Alp Urnerboden at the Klausen Pass is Switzerland’s largest cow meadow. It stretches over an area of 7 square miles, guarded by the massive alpine peaks of the Cantons Uri and Glarus. 1200 cows spend their summer there. That sounds like a lot. However, every cow has an average of 3.7 acres of meadow to herself – that amounts to about 2 soccer fields.
Alp Urnerboden is a perfect example of how difficult times can lead to something extraordinary. Let's turn back to the year 2006: The price of milk in Switzerland is at rock bottom. Hence a lot of farmers who still do transhumance are in existential difficulties. However, leaving is not an option for those involved. They gather and discuss: Why sell the milk if no-one wants to pay a decent price for it? Thus the vision of a big Alp dairy is born.
It took eight years from idea to realization. But the advantages, born from all those discussions and visions, became clear: They would be untouched by the milk price, new jobs would be created and the existence of transhumance secured. 60 farmers founded the “Alp Dairy Urnerboden Inc.”. The project cost 6.5 million dollars. A state-of-the-art dairy that collects the milk from 55 Alps with a total of almost 1 million liters per summer (265,000 gals.) is the result. A dairy, it must be mentioned, that operates 24/7. And the operation is CO₂ neutral, meaning there are no harmful emissions for the environment.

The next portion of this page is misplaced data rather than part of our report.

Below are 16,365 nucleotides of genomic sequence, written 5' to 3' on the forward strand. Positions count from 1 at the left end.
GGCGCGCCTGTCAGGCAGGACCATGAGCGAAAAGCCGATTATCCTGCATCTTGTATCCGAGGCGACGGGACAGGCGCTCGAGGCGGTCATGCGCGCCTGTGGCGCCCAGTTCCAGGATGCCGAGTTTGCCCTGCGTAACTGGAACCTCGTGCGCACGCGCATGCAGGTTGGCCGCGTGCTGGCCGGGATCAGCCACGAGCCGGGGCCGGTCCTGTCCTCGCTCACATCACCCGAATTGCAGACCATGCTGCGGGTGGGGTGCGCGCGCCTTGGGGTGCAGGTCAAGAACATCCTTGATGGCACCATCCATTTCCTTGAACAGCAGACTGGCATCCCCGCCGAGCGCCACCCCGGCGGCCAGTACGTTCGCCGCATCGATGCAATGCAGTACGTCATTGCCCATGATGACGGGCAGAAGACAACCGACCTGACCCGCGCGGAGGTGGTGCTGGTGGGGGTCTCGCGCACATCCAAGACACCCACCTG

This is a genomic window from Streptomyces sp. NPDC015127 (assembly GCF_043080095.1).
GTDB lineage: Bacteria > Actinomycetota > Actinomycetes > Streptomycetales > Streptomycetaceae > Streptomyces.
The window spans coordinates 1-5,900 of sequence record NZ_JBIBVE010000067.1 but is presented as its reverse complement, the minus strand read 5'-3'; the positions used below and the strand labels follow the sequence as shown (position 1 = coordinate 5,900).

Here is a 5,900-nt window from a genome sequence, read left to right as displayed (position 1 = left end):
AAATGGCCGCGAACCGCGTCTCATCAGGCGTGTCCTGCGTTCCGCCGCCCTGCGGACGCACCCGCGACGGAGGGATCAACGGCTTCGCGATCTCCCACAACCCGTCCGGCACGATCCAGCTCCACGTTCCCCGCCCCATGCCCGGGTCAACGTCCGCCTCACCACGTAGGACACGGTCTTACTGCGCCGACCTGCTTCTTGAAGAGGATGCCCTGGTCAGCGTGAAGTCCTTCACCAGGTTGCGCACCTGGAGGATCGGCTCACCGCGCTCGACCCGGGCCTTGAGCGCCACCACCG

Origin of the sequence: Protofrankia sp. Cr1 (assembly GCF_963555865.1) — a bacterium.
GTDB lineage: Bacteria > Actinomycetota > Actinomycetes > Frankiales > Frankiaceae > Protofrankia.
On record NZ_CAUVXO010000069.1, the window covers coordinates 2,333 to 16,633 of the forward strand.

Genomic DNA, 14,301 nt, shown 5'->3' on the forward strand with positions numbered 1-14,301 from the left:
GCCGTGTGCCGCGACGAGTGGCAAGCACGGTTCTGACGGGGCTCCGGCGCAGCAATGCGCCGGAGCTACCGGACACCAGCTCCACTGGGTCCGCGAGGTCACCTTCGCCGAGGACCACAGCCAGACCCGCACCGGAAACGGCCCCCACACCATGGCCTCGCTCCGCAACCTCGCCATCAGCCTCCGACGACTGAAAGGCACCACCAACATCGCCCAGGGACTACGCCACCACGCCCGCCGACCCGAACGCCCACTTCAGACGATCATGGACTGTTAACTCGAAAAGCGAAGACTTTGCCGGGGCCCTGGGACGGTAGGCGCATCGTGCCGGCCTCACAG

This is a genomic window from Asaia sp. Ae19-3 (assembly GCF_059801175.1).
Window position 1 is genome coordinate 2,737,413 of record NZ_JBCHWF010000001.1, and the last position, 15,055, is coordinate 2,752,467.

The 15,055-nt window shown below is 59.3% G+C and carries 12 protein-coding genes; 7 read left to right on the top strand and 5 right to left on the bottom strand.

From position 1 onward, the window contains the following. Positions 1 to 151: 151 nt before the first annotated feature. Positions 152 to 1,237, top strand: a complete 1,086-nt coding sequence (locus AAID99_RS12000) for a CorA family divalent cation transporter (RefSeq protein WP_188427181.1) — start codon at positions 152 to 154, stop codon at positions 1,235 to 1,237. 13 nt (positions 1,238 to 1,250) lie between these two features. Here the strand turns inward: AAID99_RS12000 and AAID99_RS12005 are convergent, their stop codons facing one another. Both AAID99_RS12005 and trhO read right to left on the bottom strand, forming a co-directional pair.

Cheesemaker Armin Troxler is in his second year on Urnerboden. He relies on the same crew as in 2020.
Alp Urnerboden is quite unique in different ways. For its size, of course. But also for its manifold kinds of operations. The milk from all the Alps, for instance, is transported to the dairy by All-Terrain-Vehicles as well as bicycles or cable cars. One of the farmers who moves with his wife and 4 children to one of the Alps sleeps in a tent at an altitude of 6600 ft. in order to milk the cows in the morning. There is no building up there.
Or there is “Fly”, the 5-year-old male dog. When farmer Josef Gisler lets him off the leash there’s no holding back. In record time he herds his cows together. But be aware: If you get too close to his cow ladies he will let you know.
The Alp Urnerboden AG operation is thriving, and rightly so. 60 farmers took their fate in their own hands and succeeded. Their cheeses, butter, yogurts, etc. are widely acclaimed. And their marketing is top as well.
And should you drive the scenic route across the Klausen Pass and be stopped by a cow lying in the middle of the road you can find useful hints for that situation on the Alp Urnerboden website: 1. Stay calm. 2. Slow down. 3. Wait a moment and try to make eye contact with the cow. 4. In case the cow is digesting and in deep sleep gently push the horn and give her time to wake up. 5. If that doesn’t work just lie down beside her. A restful Alp sleep is beneficial to both humans and animals…